Eadweard Muybridge (1830 ~1904)

Eadweard Muybridge was born in Kingston on Thames in 1830, when he was known by the somewhat duller name of Edward James Muggeridge.

At the age of 22 he left England for America to seek his fame and fortune. He first worked in New York as a bookbinder's agent, and then moved on to San Francisco where his interest in photography bloomed. Using a mobile darkroom that he christened The Flying Studio, he produced stunning stereoscopic landscapes, such as this one from within a volcano…

The fame that Muybridge desired finally came about when he was hired by the railroad baron, Leland Stanford. A passionate racing horse breeder commissioned the photographer to solve the age old argument as to the whether or not a running horse ever lifts all four feet from the ground - and Muybridge was able to prove that, yes it really did!

The method he used was to set up several cameras, each with its shutter attached to a thread. As the horse ran past and broke each thread, so an instant exposure was produced.

The public were amazed to see the results, and Muybridge went on to develop his art, producing a substantial body of work which was published in the books Animal Locomotion, and The Human Figure in Motion.

Muybridge's study of wrestlers

Francis Bacon's 'Two Fighters'

Such systematic studies of the science of motion went on to inspire Francis Bacon, as seen in the painting above. 

In his own time Muybridge's work also inspired early film makers, many of whom would have been aware of his development of the Zoopraxiscope which involved printing a series of images onto a circular base that was then made to spin around so as to give the illusion of movement. In other words, animation. The basis of moving film.

A Zoopraxiscope a couple dancing
Click HERE to see the animation in process

A sweet and romantic picture can be seen in the image above. But Muybridge's own love life was beset by violence and tragedy.

He married somewhat late in life, falling in love with Flora Shallcross Stone, a young woman aged twenty-one. While Muybridge was often absent, travelling with his cameras, Flora was wooed by another man, a threatre critic called Major Harry Larkyns. When Muybridge discovered the affair and suspected that Larkyns had fathered his wife's seven month old son, he confronted his rival in person, addressing him with the words: "Good evening, Major, my name is Muybridge and here is the answer to the letter you sent my wife." The answer was a bullet. The major was shot dead.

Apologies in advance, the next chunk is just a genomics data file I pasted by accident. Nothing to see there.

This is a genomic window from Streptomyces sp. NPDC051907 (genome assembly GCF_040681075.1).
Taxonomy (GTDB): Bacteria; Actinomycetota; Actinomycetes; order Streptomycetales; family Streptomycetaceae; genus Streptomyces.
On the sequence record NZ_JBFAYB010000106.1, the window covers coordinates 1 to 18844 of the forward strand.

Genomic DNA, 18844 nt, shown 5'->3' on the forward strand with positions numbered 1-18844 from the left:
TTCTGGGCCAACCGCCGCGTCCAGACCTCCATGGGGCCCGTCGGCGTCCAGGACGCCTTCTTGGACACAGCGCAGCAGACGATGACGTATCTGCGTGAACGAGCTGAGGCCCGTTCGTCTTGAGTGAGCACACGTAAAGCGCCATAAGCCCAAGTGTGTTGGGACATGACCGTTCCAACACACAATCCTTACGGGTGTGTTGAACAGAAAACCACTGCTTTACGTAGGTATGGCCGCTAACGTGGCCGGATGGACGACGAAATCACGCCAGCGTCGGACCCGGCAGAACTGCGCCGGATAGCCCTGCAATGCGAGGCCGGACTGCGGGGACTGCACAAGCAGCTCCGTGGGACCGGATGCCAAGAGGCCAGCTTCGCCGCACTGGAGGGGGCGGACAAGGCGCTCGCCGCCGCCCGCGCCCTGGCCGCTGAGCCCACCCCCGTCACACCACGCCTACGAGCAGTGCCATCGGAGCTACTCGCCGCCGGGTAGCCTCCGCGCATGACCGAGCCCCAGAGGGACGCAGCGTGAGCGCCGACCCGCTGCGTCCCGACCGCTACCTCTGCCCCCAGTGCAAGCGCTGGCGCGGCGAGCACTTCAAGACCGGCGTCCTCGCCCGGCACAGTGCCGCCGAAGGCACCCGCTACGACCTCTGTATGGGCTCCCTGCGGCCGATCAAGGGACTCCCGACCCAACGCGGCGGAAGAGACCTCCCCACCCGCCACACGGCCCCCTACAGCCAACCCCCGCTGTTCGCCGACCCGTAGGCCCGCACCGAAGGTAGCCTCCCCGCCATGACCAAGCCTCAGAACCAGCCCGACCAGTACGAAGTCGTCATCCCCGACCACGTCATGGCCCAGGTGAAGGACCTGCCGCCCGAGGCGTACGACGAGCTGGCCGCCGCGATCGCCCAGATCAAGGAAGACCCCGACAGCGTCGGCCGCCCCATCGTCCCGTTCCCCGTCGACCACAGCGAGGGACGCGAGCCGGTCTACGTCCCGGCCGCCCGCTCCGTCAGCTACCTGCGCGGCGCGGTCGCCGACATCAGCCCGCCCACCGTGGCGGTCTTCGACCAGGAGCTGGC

Muybridge was tried for murder, but was then acquitted on the grounds of justifiable homicide, after his lawyers successfully argued that a head injury resulting from a stage coach accident some years before had affected their client's rationality.

For Flora, the nightmare was far from over. Not only had her husband divorced her, but she became very ill with typhoid. Before she tragically died, she placed her child, Florado, into the care of a French couple. However soon after this Muybridge had the child removed and sent to a Protestant orphanage. Years later when 'Floddie' was a man he worked as a ranch hand and gardener, and was often said to bear an uncanny resemblance to the famous Eadweard Muybridge.

This tragic period in Muybridge's life inspired an opera by Philip Glass. Composed in 1982, The Photographer's libretto is drawn from transcripts of the trial, and also letters written by Muybridge to his wife.  Act 1 - A Gentleman's Honour - can be heard on youtube.

In his later life Muybridge returned to Kingston on Thames where he died in 1904. His equipment and photographic prints were bequeathed to the Kingston Museum.

Muybridge's historically significant animated view of a buffalo galloping over the plains can be seen here.


  1. Hi Sarah, many years ago I wrote a novel (unpublished) about Muybridge. By a bizarre coincidence, I'm rereading it at the moment.

    I always thought it was an amazing story. I felt there was some connection between Muybridge's attempts to hold on to time and the fact that he ended up killing his wife's lover. A controlling instinct? I dunno. Great post.

  2. Roger, how amazing! I had no idea about the murder of his wife's lover. Will you try and submit your novel again?

    I've been desperately trying to find an online link to Philip Glass's opera. (love his music and would think the taut, controlling repetition which colours his work would be the perfect background to such a poignant story.


  3. When was Glass's opera written? I didn't know about it. Or at least, I don't think I did. I have a goldfish memory. Someone might have told me and it slipped my mind. Sounds perfect, as you say.

  4. Thank you, Neo Victorianist,

    I really love Philip Glass and that track sounds wonderful. I'll just put the link into the body of the post.


  5. This is a fascinating history. Thank you for the information! Obviously a very interesting albeit tragic life.

    And the music is beautiful -- thanks for posting the link.

  6. Thank you, Stephanie - the music is beautiful. I now have the CD.


  7. That is one of the most fascinating posts I have read in a long while. I knew some of it, but there was much that was new which made powerful connections for me. A quick shimmy through suggests that the rest of your blog is as thrilling. I shall be back. Thank you.

  8. So glad you enjoyed the post, Dave.


  9. I didn't know any of this. The father of animation. This has sparked my need to know more button! I will also be on the look out for Phillip Glass's Opera. Thank you for such an intriguing story from history.